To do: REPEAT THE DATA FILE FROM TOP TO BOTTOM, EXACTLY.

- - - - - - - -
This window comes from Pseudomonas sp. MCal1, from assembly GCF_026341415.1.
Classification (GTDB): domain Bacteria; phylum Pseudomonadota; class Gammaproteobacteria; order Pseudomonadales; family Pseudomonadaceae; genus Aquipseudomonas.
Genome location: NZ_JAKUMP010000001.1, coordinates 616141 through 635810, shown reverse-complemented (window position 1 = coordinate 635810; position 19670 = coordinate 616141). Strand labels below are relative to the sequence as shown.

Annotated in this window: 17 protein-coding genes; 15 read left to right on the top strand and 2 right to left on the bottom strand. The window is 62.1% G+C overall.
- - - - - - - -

This window comes from Pseudomonas sp. MCal1, from assembly GCF_026341415.1.
Classification (GTDB): domain Bacteria; phylum Pseudomonadota; class Gammaproteobacteria; order Pseudomonadales; family Pseudomonadaceae; genus Aquipseudomonas.
Genome location: NZ_JAKUMP010000001.1, coordinates 616141 through 635810, shown reverse-complemented (window position 1 = coordinate 635810; position 19670 = coordinate 616141). Strand labels below are relative to the sequence as shown.

Annotated in this window: 17 protein-coding genes; 15 read left to right on the top strand and 2 right to left on the bottom strand. The window is 62.1% G+C overall.